The Council today adopted a directive harmonising national rules on bank recovery and resolution (PE-CONS 14/14 (http://register.consilium.europa.eu/pdf/en/14/pe00/pe00014.en14.pdf)).
The directive provides national authorities with common powers and instruments to pre-empt bank crises and resolve any financial institution in an orderly manner in the event of failure, whilst preserving essential bank operations and minimising taxpayers' exposure to losses.
EU financial markets have become increasingly integrated, to the extent that domestic shocks in one member state can rapidly spread to other member states. Because of this risk and the important economic functions that banks provide, normal insolvency proceedings may not be appropriate in some cases. Since the onset of the financial crisis in 2007-08, the absence of effective instruments for the resolution of banks has often led to the use of public funds to restore trust in even relatively small banking institutions, so as to prevent a domino effect of failing institutions from causing real damage to the economy.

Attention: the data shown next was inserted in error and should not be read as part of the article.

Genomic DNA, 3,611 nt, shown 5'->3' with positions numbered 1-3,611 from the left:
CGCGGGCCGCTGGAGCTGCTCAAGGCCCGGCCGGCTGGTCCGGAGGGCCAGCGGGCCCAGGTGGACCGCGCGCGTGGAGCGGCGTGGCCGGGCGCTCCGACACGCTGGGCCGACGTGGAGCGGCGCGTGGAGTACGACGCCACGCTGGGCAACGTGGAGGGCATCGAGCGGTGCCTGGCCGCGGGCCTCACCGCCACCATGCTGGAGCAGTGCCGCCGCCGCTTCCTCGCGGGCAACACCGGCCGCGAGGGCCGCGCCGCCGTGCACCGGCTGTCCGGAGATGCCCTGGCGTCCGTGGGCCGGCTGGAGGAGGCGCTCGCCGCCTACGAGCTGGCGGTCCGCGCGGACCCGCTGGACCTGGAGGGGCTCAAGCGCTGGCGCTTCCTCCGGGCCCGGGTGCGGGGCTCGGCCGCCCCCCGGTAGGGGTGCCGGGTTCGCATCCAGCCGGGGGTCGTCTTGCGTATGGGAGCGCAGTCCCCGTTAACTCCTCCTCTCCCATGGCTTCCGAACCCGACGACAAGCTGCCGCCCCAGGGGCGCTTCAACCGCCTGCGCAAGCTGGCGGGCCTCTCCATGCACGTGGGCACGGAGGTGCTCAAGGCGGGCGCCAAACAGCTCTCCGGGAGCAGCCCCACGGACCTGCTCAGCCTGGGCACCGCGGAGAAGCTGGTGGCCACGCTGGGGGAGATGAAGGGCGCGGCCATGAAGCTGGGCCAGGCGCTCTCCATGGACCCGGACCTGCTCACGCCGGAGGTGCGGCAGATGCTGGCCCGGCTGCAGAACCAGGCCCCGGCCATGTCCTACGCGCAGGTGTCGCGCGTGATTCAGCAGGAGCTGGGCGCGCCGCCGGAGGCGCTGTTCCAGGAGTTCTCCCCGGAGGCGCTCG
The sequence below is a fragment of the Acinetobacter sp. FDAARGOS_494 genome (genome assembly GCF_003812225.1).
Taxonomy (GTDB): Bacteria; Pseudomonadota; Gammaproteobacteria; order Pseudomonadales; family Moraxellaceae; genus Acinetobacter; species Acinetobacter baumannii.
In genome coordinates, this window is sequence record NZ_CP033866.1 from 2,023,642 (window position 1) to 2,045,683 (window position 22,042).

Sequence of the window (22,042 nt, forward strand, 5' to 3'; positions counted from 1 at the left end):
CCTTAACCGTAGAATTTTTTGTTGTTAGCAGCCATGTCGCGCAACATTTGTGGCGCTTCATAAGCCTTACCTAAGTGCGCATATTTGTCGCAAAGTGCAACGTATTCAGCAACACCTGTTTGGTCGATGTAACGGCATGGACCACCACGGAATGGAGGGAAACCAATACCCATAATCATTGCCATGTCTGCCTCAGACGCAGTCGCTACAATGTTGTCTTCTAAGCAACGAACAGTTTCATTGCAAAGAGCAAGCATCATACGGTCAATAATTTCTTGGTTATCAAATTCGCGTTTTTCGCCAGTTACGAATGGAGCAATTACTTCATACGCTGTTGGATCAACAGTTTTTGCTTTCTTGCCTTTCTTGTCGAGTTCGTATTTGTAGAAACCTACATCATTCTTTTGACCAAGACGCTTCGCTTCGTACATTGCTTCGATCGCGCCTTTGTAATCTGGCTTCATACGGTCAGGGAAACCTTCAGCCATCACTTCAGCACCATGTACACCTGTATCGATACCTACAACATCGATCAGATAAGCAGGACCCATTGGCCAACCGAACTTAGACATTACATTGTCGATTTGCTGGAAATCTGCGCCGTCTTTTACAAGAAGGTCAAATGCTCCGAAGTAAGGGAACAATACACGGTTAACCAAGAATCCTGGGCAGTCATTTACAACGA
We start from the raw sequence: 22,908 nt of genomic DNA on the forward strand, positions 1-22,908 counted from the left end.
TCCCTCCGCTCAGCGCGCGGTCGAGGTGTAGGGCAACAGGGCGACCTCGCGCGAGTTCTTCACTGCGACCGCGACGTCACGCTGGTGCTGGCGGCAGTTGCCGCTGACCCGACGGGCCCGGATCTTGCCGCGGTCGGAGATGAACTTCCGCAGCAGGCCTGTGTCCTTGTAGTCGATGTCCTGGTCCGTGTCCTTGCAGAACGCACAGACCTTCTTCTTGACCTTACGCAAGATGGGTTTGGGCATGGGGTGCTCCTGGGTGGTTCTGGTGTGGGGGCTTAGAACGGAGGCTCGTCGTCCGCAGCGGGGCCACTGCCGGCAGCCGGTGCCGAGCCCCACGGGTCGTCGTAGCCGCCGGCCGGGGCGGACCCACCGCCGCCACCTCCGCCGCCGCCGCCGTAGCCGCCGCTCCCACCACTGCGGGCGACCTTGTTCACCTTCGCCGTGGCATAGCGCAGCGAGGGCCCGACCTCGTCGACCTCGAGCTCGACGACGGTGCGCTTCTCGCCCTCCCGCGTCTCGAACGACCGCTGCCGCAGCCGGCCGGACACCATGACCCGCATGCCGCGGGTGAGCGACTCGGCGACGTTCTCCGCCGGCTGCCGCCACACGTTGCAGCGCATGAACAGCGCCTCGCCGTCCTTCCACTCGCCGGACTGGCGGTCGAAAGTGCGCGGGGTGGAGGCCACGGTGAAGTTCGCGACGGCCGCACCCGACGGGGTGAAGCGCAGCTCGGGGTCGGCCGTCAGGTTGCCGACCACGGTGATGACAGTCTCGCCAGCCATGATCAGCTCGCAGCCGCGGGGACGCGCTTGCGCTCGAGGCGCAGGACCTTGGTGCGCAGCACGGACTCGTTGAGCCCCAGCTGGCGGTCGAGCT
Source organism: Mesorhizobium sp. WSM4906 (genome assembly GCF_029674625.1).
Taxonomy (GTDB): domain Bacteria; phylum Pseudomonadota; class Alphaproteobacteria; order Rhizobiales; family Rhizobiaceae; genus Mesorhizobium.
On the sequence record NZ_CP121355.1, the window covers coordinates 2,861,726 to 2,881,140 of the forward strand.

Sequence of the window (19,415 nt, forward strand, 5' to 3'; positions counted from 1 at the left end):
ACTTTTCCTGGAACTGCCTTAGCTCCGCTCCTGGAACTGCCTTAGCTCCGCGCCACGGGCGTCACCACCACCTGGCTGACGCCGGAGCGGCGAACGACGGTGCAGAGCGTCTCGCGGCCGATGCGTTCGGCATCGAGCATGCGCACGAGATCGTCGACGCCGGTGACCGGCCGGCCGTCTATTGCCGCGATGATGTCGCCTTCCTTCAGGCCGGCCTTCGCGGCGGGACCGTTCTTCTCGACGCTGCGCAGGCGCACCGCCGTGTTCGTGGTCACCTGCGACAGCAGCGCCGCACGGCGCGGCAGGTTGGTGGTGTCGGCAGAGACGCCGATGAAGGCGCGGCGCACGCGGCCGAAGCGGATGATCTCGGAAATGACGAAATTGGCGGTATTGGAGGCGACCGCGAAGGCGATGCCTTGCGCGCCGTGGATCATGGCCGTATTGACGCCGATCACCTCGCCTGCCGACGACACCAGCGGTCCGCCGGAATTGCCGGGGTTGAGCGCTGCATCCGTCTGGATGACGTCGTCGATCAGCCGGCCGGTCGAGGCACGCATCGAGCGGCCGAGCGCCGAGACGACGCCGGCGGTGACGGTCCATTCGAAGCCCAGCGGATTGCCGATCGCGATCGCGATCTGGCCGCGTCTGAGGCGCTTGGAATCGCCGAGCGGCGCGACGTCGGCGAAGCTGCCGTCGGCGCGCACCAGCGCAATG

The directive accordingly establishes a policy framework for managing bank failures in an orderly manner and to avoid such contagion, without resorting to taxpayers' money.
It establishes a range of instruments to tackle potential bank crises at three stages: preparatory and preventative, early intervention, and resolution. Member states will be required, as a general rule, to set up ex-ante resolution funds to ensure that the resolution tools can be applied effectively.
Banks will have to draw up recovery plans, and update them annually, setting out the measures they would take to restore their financial position in the event of significant deterioration. Resolution authorities will have to prepare resolution plans for each bank, laying out the actions they might take if it were to meet the conditions for resolution.